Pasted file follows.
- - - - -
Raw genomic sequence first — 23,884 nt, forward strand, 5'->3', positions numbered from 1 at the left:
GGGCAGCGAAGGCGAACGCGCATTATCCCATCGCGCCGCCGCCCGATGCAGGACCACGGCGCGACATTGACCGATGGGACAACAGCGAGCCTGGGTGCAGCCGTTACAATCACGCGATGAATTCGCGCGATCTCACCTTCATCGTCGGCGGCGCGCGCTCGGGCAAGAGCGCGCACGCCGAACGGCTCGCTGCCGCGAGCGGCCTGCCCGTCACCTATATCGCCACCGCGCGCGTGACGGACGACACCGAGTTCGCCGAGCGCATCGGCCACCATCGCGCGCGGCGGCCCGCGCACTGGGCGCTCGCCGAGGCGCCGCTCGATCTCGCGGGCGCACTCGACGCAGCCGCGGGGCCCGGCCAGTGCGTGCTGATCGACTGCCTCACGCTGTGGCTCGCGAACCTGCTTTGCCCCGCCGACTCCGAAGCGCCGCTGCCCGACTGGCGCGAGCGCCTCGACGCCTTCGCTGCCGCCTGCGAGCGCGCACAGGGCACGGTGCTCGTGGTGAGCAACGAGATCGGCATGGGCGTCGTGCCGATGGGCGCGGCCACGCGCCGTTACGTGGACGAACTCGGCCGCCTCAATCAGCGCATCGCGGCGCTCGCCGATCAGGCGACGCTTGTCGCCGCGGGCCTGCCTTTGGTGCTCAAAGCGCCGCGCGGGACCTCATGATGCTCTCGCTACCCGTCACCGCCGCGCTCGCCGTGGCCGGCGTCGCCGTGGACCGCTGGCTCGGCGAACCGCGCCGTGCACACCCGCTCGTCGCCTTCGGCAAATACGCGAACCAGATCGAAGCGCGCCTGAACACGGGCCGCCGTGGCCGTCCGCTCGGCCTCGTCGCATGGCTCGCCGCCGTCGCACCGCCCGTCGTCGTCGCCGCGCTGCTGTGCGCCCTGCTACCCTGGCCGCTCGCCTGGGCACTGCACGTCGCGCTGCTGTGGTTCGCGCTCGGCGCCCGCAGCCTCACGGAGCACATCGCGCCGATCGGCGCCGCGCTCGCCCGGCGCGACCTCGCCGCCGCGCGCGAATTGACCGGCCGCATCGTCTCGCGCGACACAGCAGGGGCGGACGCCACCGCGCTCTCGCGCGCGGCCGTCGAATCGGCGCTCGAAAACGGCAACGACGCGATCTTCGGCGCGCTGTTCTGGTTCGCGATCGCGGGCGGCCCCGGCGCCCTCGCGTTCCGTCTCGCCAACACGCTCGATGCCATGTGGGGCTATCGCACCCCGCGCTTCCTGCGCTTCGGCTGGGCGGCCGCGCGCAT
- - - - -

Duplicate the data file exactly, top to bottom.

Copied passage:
Raw genomic sequence first — 23,884 nt, forward strand, 5'->3', positions numbered from 1 at the left:
GGGCAGCGAAGGCGAACGCGCATTATCCCATCGCGCCGCCGCCCGATGCAGGACCACGGCGCGACATTGACCGATGGGACAACAGCGAGCCTGGGTGCAGCCGTTACAATCACGCGATGAATTCGCGCGATCTCACCTTCATCGTCGGCGGCGCGCGCTCGGGCAAGAGCGCGCACGCCGAACGGCTCGCTGCCGCGAGCGGCCTGCCCGTCACCTATATCGCCACCGCGCGCGTGACGGACGACACCGAGTTCGCCGAGCGCATCGGCCACCATCGCGCGCGGCGGCCCGCGCACTGGGCGCTCGCCGAGGCGCCGCTCGATCTCGCGGGCGCACTCGACGCAGCCGCGGGGCCCGGCCAGTGCGTGCTGATCGACTGCCTCACGCTGTGGCTCGCGAACCTGCTTTGCCCCGCCGACTCCGAAGCGCCGCTGCCCGACTGGCGCGAGCGCCTCGACGCCTTCGCTGCCGCCTGCGAGCGCGCACAGGGCACGGTGCTCGTGGTGAGCAACGAGATCGGCATGGGCGTCGTGCCGATGGGCGCGGCCACGCGCCGTTACGTGGACGAACTCGGCCGCCTCAATCAGCGCATCGCGGCGCTCGCCGATCAGGCGACGCTTGTCGCCGCGGGCCTGCCTTTGGTGCTCAAAGCGCCGCGCGGGACCTCATGATGCTCTCGCTACCCGTCACCGCCGCGCTCGCCGTGGCCGGCGTCGCCGTGGACCGCTGGCTCGGCGAACCGCGCCGTGCACACCCGCTCGTCGCCTTCGGCAAATACGCGAACCAGATCGAAGCGCGCCTGAACACGGGCCGCCGTGGCCGTCCGCTCGGCCTCGTCGCATGGCTCGCCGCCGTCGCACCGCCCGTCGTCGTCGCCGCGCTGCTGTGCGCCCTGCTACCCTGGCCGCTCGCCTGGGCACTGCACGTCGCGCTGCTGTGGTTCGCGCTCGGCGCCCGCAGCCTCACGGAGCACATCGCGCCGATCGGCGCCGCGCTCGCCCGGCGCGACCTCGCCGCCGCGCGCGAATTGACCGGCCGCATCGTCTCGCGCGACACAGCAGGGGCGGACGCCACCGCGCTCTCGCGCGCGGCCGTCGAATCGGCGCTCGAAAACGGCAACGACGCGATCTTCGGCGCGCTGTTCTGGTTCGCGATCGCGGGCGGCCCCGGCGCCCTCGCGTTCCGTCTCGCCAACACGCTCGATGCCATGTGGGGCTATCGCACCCCGCGCTTCCTGCGCTTCGGCTGGGCGGCCGCGCGCAT